By: Robert A. Kleinhenz , Ph.D., Deputy Chief Economist
The median price of a home in California experienced its first year-to-year gain in over two years during the month of November, as the California housing market continued recent trends in terms of prices, supply, and sales. The monthly median price crossed the $300,000 threshold in November with a median of $304,520, up 2.4 percent from the October median price of $297,500 and up 5.8 percent from $287,880 a year earlier. The situation has improved greatly from a year ago during the worst of the financial crisis, when the median price had registered 41.3 percent year-to-year decline.
After a 59 percent peak-to-trough decline, the California median price has increased 24.1 percent from a trough of $245,170 that occurred in February 2009. The increase in price has been sustained by a combination of lean supply and high demand, the latter triggered by historically high affordability (See November article). By comparison, the NAR national median price for existing single family homes, which experienced a 29 percent peak-to-trough decline, has increased by 4.7 percent from its trough of $164,200 in January 2009 to $171,900 in November 2009.
Nine consecutive month-to-month increases in the California median price have been the result of the lean inventory conditions throughout the year. The MLS-based unsold inventory index for California has averaged 4.8 months since the start of the year, well below the 7 month long run average. (See the October article for an analysis of the relationship between MLS-based unsold inventory, defaults, and foreclosures). By comparison, the national unsold inventory index for single family homes has averaged 8.4 months over the year. Inventory levels in both California and the US have trended down for most of the year.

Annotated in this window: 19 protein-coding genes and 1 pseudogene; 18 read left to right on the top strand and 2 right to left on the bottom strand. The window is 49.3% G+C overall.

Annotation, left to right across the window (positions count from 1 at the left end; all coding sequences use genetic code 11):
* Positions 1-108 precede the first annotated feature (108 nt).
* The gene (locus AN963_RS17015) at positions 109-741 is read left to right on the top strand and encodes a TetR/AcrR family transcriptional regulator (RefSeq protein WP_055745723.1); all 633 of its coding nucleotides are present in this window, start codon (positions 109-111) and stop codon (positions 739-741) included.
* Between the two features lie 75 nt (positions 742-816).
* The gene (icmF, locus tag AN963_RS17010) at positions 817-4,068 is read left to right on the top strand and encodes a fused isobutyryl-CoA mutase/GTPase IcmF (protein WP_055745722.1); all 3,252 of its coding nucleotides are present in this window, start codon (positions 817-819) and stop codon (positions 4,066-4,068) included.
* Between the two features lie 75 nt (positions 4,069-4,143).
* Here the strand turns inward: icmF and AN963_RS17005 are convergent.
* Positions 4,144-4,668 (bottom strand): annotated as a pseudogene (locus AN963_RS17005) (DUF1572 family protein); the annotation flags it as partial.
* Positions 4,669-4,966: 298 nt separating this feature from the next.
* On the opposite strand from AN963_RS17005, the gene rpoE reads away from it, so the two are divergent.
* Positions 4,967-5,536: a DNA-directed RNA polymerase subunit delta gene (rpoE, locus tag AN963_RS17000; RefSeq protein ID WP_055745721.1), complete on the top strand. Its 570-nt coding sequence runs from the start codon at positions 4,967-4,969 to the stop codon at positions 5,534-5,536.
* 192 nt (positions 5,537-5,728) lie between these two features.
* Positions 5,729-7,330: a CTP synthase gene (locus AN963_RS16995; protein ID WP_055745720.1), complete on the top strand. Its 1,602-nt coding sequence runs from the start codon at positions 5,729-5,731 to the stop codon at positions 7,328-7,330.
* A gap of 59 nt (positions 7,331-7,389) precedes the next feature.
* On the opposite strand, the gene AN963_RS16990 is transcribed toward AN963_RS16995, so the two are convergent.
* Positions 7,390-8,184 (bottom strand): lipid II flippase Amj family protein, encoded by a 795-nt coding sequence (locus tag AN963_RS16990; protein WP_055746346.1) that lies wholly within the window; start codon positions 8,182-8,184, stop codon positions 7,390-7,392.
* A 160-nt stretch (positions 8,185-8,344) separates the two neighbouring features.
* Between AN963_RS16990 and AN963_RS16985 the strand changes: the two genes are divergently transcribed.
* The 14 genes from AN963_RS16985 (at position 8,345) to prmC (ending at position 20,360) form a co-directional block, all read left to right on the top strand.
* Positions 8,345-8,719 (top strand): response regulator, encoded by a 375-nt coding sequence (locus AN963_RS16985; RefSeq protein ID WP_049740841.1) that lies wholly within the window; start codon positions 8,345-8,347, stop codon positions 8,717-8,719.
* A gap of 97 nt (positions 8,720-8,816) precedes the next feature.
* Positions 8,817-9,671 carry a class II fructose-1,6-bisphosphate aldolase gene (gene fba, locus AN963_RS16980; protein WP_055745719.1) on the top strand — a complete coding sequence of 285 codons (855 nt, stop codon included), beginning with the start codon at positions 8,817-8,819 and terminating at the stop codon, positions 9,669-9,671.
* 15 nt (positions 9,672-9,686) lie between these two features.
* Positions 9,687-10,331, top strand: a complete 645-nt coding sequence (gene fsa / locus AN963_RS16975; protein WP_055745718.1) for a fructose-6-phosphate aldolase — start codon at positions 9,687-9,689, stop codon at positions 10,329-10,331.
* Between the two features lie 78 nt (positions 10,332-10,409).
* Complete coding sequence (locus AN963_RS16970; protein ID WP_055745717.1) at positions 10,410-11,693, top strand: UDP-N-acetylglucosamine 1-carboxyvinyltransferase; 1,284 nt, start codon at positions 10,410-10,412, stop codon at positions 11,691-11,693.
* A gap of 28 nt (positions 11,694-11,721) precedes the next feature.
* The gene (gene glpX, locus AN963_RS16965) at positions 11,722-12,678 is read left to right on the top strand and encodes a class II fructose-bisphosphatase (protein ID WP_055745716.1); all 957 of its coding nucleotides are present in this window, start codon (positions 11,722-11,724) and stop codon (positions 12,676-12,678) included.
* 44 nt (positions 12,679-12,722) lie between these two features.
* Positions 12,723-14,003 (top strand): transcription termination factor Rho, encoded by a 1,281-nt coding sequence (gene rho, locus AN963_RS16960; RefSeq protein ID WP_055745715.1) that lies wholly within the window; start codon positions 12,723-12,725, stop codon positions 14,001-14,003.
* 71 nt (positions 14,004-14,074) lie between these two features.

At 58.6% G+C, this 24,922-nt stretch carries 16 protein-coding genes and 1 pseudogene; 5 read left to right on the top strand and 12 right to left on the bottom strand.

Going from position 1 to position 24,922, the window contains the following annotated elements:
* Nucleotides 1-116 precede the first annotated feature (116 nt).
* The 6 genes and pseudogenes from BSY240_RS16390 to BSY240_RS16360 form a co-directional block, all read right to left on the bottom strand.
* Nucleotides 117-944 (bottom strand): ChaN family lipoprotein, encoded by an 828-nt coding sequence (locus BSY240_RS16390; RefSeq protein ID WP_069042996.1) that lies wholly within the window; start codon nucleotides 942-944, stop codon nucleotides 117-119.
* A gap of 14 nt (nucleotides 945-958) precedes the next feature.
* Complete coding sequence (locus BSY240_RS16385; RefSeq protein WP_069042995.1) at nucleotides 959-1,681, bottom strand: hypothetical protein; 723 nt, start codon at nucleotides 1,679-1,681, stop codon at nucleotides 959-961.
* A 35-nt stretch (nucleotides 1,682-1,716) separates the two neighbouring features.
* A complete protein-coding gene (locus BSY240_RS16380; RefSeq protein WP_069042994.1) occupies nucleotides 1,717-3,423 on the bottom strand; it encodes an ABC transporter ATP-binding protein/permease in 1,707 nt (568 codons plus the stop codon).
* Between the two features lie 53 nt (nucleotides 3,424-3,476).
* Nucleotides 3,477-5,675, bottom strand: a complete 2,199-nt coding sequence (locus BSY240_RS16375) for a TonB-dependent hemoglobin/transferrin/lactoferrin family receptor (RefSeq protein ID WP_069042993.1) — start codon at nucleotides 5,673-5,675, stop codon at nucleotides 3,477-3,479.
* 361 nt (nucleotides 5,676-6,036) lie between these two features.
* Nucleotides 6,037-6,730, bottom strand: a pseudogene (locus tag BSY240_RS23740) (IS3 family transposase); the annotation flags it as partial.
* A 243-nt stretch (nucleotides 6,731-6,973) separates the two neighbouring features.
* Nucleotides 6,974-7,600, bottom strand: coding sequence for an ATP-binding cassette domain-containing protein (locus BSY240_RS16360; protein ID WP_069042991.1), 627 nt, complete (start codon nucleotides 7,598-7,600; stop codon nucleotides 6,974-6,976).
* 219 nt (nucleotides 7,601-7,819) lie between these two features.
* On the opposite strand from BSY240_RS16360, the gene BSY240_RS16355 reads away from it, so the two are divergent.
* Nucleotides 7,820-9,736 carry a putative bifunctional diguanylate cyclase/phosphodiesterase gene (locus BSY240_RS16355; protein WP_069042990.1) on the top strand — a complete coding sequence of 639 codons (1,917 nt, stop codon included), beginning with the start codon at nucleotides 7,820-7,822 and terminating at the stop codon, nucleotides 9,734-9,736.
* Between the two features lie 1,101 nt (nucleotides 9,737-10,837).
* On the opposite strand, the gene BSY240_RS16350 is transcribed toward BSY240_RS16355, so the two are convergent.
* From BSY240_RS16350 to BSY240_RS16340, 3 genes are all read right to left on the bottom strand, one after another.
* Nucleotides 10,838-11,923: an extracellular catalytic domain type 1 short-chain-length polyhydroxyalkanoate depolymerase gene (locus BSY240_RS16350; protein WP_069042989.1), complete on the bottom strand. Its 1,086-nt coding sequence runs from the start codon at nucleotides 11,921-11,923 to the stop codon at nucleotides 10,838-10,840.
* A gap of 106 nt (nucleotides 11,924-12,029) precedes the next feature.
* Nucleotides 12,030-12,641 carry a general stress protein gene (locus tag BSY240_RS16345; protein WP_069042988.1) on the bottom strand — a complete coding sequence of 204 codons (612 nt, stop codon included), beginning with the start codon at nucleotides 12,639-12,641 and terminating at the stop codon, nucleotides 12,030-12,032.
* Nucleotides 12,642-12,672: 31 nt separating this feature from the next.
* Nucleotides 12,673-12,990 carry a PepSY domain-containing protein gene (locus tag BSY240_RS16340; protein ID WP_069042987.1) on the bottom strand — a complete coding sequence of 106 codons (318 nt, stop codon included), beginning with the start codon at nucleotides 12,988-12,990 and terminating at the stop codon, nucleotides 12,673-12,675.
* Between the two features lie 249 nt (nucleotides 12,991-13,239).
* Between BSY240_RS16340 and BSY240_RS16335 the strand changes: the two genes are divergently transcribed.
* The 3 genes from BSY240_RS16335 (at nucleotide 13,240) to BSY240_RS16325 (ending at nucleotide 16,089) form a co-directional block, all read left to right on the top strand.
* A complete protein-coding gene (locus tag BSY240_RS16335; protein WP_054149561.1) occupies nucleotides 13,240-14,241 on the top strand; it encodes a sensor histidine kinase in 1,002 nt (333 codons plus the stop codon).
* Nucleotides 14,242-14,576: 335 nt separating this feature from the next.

As for sales, California returned to pre-peak levels of sales in late 2008 and sustained them throughout 2009. With sales of 536,720 homes in November, the market was 4.6 percent lower than the October sales figure of 562,400, but 4.7 percent above the November 2008 figure of 512,840. Sales throughout the year have averaged 545,600, compared with the pre-peak monthly average over the 2000-2002 period of 537,300 homes. Over the 2000-2002 period, US sales of existing homes averaged 4.8 million homes, compared with the low- to mid-4 million range of sales that the national market experienced from late 2007 until late this year when sales finally exceed the 5 million threshold.
The year-to-year increase in the California median price is the latest sign of turnaround from the dire circumstances facing the statewide housing market a year ago. Its foreclosure problems notwithstanding, California’s housing market appears to be ahead of the national market, both in terms of hitting bottom and in demonstrating important signs of market stability and improvement.